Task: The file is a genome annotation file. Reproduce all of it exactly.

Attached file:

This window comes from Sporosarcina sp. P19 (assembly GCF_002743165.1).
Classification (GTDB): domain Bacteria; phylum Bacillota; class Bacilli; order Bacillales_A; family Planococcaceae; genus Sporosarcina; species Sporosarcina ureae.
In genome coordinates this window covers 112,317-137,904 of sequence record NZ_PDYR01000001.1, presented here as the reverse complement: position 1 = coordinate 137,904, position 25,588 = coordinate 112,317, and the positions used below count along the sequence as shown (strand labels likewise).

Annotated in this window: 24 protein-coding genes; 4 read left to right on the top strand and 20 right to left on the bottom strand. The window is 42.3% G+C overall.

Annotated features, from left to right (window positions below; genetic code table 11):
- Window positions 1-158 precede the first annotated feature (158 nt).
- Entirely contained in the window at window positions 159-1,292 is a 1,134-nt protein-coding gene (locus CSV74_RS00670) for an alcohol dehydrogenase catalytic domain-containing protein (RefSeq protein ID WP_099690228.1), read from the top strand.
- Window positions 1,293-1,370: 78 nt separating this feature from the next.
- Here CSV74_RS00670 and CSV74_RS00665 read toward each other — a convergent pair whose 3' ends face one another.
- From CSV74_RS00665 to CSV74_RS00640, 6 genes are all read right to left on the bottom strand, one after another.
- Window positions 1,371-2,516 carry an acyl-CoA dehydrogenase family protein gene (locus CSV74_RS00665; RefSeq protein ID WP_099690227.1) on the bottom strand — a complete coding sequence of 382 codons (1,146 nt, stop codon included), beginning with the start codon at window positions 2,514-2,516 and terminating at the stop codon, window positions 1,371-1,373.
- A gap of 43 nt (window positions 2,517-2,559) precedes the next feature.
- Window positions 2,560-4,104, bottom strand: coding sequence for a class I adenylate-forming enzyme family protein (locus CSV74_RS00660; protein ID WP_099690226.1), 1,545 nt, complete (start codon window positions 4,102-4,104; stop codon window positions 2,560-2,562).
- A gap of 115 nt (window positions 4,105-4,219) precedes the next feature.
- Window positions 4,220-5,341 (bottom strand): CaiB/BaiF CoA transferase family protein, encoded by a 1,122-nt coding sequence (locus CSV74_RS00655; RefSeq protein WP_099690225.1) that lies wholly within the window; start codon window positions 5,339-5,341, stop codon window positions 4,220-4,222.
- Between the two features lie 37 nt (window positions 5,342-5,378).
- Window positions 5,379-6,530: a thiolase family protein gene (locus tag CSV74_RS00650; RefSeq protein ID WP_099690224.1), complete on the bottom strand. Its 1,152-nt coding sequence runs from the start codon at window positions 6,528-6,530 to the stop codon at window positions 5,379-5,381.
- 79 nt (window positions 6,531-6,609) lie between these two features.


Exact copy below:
This window comes from Sporosarcina sp. P19 (assembly GCF_002743165.1).
Classification (GTDB): domain Bacteria; phylum Bacillota; class Bacilli; order Bacillales_A; family Planococcaceae; genus Sporosarcina; species Sporosarcina ureae.
In genome coordinates this window covers 112,317-137,904 of sequence record NZ_PDYR01000001.1, presented here as the reverse complement: position 1 = coordinate 137,904, position 25,588 = coordinate 112,317, and the positions used below count along the sequence as shown (strand labels likewise).

Annotated in this window: 24 protein-coding genes; 4 read left to right on the top strand and 20 right to left on the bottom strand. The window is 42.3% G+C overall.

Annotated features, from left to right (window positions below; genetic code table 11):
- Window positions 1-158 precede the first annotated feature (158 nt).
- Entirely contained in the window at window positions 159-1,292 is a 1,134-nt protein-coding gene (locus CSV74_RS00670) for an alcohol dehydrogenase catalytic domain-containing protein (RefSeq protein ID WP_099690228.1), read from the top strand.
- Window positions 1,293-1,370: 78 nt separating this feature from the next.
- Here CSV74_RS00670 and CSV74_RS00665 read toward each other — a convergent pair whose 3' ends face one another.
- From CSV74_RS00665 to CSV74_RS00640, 6 genes are all read right to left on the bottom strand, one after another.
- Window positions 1,371-2,516 carry an acyl-CoA dehydrogenase family protein gene (locus CSV74_RS00665; RefSeq protein ID WP_099690227.1) on the bottom strand — a complete coding sequence of 382 codons (1,146 nt, stop codon included), beginning with the start codon at window positions 2,514-2,516 and terminating at the stop codon, window positions 1,371-1,373.
- A gap of 43 nt (window positions 2,517-2,559) precedes the next feature.
- Window positions 2,560-4,104, bottom strand: coding sequence for a class I adenylate-forming enzyme family protein (locus CSV74_RS00660; protein ID WP_099690226.1), 1,545 nt, complete (start codon window positions 4,102-4,104; stop codon window positions 2,560-2,562).
- A gap of 115 nt (window positions 4,105-4,219) precedes the next feature.
- Window positions 4,220-5,341 (bottom strand): CaiB/BaiF CoA transferase family protein, encoded by a 1,122-nt coding sequence (locus CSV74_RS00655; RefSeq protein WP_099690225.1) that lies wholly within the window; start codon window positions 5,339-5,341, stop codon window positions 4,220-4,222.
- Between the two features lie 37 nt (window positions 5,342-5,378).
- Window positions 5,379-6,530: a thiolase family protein gene (locus tag CSV74_RS00650; RefSeq protein ID WP_099690224.1), complete on the bottom strand. Its 1,152-nt coding sequence runs from the start codon at window positions 6,528-6,530 to the stop codon at window positions 5,379-5,381.
- 79 nt (window positions 6,531-6,609) lie between these two features.